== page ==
Change In The Catholic Church

Change In The Catholic Church


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Anyone of certain age has witnessed significant changes in the Catholic Church over the years. Today we are witnessing the slow and total change of one form of church government. It is the form of church government, which is changing, not the community of the faithful. Christ said that his Church, the community of believers, would stay firm forever. However, he made no such promises about church government. There is no denying that when governments totter and fall, the whole country is in disarray. Look at Afghanistan today. There are similar examples from the French Revolution and almost every nation where another replaces one government.

Violent transitions are not new to the Church either. In the great Schism [1054], the Pope and the Patriarch of Constantinople excommunicated each other, a division between Catholic and Orthodox, which has lasted until today. Through the 16th and 17th centuries, the violent “wars of religion” between Catholic and Protestant convulsed most of Europe. On the Catholic side, it was only the Council of Trent [1545-1563], which settled points of doctrine and liturgy. Righteous action is more important than right doctrine.

As the Catholic communities of Asia, Africa and Latin America grow to maturity, they demand a theology and a liturgy in mesh with their own cultures, and not the Eurocentric form. The Church is a global entity. In other words, the future of the Catholic Church lies in pluriformity, not in uniformity. This is what Pope Francis has realized, and slowly but surely he is moving to achieve his objectives. Through earlier synods, he has encouraged participation, even dissent. He wants everyone to speak out, discuss, and express his or her points of view. He has also encouraged an active involvement of the faithful with the poor, the homeless, refugees and those stricken by wars and persecution. Men and women of all persuasions have hailed his encyclical on ecology and climate change. He considers righteous action more important than right doctrine. In this, he is strikingly different from his predecessors, who clamped down on and silenced theologians who thought “outside the box”.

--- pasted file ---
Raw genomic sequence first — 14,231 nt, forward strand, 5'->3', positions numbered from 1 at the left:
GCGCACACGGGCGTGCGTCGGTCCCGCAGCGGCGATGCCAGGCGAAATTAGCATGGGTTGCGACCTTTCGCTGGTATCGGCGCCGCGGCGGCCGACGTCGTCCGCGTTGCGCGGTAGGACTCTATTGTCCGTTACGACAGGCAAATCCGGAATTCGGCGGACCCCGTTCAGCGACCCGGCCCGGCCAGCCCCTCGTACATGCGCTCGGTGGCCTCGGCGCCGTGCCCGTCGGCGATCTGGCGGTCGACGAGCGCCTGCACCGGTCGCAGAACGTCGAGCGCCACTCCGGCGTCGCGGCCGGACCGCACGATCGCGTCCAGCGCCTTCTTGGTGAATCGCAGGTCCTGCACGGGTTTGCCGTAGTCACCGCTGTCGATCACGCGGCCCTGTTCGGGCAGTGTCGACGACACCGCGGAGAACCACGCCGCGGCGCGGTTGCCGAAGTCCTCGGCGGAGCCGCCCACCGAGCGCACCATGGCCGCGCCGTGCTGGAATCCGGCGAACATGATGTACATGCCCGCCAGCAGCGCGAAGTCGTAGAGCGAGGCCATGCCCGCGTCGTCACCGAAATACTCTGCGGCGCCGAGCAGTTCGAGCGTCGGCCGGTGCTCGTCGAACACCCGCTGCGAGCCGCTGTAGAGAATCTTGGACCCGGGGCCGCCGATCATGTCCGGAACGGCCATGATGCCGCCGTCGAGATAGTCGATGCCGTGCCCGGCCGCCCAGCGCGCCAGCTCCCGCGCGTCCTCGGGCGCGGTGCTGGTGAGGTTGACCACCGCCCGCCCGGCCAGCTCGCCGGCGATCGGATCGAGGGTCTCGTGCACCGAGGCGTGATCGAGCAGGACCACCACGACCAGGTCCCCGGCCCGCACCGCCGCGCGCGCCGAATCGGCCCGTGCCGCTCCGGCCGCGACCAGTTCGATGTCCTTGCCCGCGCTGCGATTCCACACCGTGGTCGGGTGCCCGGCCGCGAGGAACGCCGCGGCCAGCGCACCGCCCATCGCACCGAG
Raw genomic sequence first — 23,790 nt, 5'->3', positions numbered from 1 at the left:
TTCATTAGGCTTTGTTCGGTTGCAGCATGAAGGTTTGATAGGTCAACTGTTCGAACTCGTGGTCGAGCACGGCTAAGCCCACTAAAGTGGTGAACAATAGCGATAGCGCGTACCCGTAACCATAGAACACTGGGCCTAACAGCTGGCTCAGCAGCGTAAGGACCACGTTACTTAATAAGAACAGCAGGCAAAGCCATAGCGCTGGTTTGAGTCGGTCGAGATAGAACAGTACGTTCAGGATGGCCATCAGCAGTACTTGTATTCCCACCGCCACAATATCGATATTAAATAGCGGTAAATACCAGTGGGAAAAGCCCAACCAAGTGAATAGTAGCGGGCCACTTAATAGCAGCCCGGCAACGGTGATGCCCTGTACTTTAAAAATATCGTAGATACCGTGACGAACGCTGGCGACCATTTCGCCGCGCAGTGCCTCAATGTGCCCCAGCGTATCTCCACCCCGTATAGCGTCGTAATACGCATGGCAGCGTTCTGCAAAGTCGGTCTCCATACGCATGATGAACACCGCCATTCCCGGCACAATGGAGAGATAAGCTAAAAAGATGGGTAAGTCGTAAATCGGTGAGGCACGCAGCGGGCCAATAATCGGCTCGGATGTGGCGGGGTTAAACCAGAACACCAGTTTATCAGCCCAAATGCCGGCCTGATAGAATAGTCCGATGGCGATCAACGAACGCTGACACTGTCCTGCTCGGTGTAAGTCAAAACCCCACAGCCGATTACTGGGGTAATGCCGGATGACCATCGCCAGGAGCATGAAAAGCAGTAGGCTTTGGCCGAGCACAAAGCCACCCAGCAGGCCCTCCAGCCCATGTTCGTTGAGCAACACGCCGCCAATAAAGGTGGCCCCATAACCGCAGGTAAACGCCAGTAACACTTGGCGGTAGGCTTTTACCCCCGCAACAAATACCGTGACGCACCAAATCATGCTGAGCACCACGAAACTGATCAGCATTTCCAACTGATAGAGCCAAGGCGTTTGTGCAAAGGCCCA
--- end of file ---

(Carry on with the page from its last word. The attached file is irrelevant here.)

A word precious to our present Holy Father is “synodality.” It means “walking together with.” It implies that the “pilgrim Church” belongs to all, not just to priests and bishops. It means that the Church belongs specially to the poor, to the young, to women, to the laity. In this multi-religious world, we may add synodality encourages dialogue between faiths. A word dear to Vatican II is “Collegiality.” It implies bishops acting in concert. It has now been displaced. Synodality goes far beyond. In addition, gradually and deliberately, Francis has chosen as cardinals men from the margins of the Church, who will implement his new vision of the Church after he has gone. Men who are not careerists, but — in his inimitable words — “smell of the sheep”. This then is Pope Francis’ vision. Such a game-changer is opposed by those who have benefited from the old way of doing things. . Nevertheless, all those who believe that Christ’s Spirit guides and supports his Church rest confident. The Church changes. Yet it continues to be his “…chosen people, claimed by God for his own, to proclaim the triumphs of him who called us out of darkness into his marvelous light.” [1 Peter 2.9]

                                                  David J. McBriar, O.F.M.

This reflection is grateful for the writing of Myron J. Pereira, a Jesuit author based in Mumbai, India.

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